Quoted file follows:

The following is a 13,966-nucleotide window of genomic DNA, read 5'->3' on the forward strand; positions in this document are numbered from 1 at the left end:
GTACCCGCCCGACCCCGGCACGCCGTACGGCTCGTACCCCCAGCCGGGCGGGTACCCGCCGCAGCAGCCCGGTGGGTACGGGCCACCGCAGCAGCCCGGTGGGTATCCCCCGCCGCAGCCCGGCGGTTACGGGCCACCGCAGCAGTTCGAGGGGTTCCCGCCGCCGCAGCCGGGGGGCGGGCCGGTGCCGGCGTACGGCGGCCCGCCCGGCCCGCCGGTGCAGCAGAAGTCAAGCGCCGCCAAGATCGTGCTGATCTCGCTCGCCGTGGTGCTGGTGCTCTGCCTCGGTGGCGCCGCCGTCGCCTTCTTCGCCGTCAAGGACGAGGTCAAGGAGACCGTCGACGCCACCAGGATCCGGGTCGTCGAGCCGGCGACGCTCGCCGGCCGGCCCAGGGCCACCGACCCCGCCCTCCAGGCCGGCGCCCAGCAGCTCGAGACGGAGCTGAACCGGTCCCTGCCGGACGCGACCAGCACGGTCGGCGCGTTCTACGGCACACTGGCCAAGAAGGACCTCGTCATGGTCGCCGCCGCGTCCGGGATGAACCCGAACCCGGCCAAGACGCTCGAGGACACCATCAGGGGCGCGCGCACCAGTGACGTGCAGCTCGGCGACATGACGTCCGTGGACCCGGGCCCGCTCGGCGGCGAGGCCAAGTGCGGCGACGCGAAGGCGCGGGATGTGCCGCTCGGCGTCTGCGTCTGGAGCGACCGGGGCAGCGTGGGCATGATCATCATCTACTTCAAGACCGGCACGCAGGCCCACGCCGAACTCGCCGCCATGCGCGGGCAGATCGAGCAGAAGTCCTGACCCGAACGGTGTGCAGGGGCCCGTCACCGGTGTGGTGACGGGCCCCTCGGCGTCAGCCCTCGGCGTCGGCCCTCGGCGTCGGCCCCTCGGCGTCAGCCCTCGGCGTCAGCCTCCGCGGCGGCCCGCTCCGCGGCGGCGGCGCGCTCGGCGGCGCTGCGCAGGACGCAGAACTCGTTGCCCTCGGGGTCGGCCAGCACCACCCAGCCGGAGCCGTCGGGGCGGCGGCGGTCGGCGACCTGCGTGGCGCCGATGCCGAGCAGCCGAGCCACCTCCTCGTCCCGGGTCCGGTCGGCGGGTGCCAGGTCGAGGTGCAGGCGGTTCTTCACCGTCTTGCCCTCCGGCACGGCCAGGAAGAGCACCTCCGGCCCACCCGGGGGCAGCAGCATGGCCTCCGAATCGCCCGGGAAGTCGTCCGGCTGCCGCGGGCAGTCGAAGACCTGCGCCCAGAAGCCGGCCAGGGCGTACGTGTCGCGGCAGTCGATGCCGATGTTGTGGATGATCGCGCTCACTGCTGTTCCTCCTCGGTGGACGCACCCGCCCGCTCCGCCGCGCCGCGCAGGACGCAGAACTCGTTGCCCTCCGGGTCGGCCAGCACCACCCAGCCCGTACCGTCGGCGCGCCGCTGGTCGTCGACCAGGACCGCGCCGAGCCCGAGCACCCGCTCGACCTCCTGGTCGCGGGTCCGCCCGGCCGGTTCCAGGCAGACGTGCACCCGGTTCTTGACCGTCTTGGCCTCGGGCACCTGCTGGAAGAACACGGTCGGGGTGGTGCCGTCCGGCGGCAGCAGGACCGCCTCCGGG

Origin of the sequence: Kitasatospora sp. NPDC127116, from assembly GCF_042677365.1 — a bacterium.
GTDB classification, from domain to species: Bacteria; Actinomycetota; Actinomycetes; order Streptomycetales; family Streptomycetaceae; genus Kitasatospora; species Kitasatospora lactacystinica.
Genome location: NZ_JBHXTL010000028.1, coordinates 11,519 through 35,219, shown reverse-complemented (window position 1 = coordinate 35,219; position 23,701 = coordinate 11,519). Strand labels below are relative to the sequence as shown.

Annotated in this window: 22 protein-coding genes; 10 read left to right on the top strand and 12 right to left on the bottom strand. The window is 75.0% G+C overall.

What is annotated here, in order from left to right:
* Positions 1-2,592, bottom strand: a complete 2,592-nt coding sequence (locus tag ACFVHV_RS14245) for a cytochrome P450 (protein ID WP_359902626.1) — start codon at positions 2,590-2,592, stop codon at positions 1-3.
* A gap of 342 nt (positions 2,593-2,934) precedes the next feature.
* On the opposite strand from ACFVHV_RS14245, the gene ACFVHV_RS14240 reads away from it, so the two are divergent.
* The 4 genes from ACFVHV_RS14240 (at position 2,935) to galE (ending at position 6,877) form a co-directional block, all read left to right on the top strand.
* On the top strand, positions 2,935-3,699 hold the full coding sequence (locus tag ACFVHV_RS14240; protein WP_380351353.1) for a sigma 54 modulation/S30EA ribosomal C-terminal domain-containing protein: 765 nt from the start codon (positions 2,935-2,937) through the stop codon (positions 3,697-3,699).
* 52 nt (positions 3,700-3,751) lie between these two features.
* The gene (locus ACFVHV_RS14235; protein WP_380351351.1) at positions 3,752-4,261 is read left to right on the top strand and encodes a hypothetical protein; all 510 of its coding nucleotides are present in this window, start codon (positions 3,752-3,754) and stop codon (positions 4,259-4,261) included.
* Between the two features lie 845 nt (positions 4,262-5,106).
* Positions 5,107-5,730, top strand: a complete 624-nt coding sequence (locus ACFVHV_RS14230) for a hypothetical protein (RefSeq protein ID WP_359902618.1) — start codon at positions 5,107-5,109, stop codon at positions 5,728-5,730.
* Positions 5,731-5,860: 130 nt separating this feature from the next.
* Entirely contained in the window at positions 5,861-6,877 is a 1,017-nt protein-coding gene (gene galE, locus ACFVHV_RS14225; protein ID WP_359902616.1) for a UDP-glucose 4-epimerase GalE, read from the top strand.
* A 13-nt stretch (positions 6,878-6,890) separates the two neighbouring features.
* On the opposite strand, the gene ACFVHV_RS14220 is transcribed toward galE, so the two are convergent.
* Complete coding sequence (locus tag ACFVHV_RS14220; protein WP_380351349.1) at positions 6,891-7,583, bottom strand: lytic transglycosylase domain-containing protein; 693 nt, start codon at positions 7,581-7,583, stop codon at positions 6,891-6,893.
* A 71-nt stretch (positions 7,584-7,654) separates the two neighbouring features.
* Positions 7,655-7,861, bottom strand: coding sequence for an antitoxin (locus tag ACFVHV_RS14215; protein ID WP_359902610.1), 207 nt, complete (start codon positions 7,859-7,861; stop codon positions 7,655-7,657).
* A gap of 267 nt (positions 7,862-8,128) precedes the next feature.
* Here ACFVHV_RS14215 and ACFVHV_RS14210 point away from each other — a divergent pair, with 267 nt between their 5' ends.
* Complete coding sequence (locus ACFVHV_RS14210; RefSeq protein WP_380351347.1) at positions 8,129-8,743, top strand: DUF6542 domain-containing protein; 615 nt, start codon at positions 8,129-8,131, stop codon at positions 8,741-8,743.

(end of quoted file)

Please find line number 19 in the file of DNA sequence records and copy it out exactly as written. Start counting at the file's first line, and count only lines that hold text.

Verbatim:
* A 13-nt stretch (positions 6,878-6,890) separates the two neighbouring features.